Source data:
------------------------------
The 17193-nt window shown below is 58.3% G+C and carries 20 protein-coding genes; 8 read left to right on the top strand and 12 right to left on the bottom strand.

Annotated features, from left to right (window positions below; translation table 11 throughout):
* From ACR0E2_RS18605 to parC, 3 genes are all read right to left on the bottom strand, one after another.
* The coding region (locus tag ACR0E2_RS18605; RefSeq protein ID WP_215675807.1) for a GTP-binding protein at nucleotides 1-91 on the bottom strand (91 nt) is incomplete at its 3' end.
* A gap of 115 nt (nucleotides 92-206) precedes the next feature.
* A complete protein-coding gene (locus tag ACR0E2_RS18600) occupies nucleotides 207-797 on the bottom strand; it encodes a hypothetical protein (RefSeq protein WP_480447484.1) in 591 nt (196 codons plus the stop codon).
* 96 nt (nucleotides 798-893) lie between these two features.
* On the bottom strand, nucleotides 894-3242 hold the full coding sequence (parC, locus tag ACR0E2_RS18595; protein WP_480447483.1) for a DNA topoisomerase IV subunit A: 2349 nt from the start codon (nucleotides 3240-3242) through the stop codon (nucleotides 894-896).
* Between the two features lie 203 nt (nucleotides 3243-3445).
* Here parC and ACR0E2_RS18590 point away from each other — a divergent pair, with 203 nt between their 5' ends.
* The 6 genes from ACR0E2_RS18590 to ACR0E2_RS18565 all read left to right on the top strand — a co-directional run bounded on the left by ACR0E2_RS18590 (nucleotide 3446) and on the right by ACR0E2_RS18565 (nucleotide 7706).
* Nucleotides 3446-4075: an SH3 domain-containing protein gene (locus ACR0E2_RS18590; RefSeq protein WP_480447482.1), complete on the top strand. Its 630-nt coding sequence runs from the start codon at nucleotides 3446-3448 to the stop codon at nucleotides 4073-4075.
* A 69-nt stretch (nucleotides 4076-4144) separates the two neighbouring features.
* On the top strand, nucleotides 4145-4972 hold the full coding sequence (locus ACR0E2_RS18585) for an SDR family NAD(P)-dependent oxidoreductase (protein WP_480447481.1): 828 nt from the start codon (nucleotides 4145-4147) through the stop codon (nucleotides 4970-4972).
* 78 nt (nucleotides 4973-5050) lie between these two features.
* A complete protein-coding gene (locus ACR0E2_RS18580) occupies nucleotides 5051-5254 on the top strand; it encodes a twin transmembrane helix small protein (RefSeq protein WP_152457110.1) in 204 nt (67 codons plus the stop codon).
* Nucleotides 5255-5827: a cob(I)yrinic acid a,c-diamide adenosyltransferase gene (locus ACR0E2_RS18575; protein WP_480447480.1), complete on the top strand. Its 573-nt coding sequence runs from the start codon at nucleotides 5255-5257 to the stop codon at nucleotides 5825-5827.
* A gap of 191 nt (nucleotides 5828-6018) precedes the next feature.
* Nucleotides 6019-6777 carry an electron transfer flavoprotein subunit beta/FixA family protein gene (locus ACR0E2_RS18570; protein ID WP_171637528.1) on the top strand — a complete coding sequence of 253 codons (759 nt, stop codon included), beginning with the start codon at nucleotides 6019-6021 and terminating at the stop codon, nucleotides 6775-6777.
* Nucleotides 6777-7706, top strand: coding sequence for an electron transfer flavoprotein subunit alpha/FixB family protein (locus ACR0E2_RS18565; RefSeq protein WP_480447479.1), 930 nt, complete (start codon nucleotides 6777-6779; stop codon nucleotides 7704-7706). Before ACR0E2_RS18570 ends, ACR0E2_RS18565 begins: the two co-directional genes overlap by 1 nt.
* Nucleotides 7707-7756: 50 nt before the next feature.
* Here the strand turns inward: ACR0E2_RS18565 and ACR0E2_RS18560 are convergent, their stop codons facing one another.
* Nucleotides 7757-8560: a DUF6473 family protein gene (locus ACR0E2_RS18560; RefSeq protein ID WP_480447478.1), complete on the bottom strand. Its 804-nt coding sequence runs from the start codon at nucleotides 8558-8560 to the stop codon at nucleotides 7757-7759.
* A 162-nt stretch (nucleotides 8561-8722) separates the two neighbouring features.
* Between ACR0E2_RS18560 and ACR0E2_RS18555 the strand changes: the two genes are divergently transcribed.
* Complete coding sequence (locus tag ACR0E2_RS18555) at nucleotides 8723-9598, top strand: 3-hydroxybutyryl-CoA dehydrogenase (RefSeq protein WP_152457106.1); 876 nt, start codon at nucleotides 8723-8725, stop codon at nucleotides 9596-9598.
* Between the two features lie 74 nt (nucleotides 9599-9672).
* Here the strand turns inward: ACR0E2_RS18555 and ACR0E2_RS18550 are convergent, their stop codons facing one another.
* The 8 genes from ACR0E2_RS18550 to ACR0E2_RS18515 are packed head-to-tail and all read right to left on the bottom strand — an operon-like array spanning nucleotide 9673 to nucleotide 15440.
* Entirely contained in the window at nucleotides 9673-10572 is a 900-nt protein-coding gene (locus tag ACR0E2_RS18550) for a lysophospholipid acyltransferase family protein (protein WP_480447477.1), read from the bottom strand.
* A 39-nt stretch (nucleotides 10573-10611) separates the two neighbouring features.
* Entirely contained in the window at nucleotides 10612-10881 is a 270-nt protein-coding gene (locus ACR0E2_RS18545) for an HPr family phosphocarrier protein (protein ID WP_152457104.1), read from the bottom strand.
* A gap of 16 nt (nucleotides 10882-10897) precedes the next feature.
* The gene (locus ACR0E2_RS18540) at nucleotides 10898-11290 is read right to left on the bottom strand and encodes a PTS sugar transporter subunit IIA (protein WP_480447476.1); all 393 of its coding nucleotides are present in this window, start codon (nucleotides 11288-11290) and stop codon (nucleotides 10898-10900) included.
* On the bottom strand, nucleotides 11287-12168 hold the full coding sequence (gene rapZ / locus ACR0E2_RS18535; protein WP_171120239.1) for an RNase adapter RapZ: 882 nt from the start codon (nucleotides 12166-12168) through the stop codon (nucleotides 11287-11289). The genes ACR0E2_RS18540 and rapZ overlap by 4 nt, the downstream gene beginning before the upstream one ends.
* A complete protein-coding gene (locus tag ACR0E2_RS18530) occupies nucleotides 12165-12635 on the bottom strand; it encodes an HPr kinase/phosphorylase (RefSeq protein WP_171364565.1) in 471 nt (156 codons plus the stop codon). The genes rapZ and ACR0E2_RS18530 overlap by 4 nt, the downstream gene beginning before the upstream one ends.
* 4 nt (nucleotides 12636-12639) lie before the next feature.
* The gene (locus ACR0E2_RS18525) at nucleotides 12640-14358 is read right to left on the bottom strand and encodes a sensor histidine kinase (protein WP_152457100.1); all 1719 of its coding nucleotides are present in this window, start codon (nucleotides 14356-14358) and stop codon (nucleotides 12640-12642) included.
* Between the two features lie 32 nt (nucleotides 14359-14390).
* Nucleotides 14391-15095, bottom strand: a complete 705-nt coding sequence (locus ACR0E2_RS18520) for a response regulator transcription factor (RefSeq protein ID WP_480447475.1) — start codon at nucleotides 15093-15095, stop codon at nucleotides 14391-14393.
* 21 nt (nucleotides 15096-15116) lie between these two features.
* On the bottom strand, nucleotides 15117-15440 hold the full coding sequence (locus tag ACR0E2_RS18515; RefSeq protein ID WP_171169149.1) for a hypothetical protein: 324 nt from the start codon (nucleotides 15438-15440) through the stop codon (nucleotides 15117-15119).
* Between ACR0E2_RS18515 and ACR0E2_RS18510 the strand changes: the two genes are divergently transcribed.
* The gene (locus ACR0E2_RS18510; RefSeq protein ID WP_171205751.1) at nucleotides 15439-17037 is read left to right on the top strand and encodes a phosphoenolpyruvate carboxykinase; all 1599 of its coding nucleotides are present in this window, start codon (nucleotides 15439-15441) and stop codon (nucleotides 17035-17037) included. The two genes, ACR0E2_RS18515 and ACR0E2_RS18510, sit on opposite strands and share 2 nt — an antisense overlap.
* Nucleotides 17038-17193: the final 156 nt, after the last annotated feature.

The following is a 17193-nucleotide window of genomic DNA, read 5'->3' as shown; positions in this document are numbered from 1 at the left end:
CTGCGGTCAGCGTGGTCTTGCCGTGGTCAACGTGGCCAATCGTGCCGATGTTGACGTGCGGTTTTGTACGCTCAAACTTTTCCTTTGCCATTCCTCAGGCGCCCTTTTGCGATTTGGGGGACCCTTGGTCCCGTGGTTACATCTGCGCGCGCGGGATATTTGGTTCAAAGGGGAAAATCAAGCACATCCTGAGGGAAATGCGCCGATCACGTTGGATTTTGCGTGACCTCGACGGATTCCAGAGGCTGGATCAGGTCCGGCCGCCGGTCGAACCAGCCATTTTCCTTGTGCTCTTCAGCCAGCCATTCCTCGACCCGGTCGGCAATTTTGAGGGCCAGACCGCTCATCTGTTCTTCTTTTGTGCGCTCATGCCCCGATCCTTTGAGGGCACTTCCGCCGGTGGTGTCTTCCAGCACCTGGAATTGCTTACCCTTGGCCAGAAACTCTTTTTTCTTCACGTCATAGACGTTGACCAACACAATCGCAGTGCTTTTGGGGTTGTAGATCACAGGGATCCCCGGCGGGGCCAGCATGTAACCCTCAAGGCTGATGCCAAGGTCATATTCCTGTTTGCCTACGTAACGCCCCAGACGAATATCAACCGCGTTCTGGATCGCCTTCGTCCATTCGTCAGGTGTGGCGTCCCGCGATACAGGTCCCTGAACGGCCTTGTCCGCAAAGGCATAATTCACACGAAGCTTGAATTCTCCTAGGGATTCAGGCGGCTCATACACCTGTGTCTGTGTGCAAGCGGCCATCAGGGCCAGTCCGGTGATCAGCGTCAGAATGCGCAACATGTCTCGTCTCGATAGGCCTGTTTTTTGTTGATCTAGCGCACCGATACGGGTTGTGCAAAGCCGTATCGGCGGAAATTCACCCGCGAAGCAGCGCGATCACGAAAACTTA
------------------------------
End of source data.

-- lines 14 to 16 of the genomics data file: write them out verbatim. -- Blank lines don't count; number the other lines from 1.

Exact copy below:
* On the top strand, nucleotides 4145-4972 hold the full coding sequence (locus ACR0E2_RS18585) for an SDR family NAD(P)-dependent oxidoreductase (protein WP_480447481.1): 828 nt from the start codon (nucleotides 4145-4147) through the stop codon (nucleotides 4970-4972).
* 78 nt (nucleotides 4973-5050) lie between these two features.
* A complete protein-coding gene (locus ACR0E2_RS18580) occupies nucleotides 5051-5254 on the top strand; it encodes a twin transmembrane helix small protein (RefSeq protein WP_152457110.1) in 204 nt (67 codons plus the stop codon).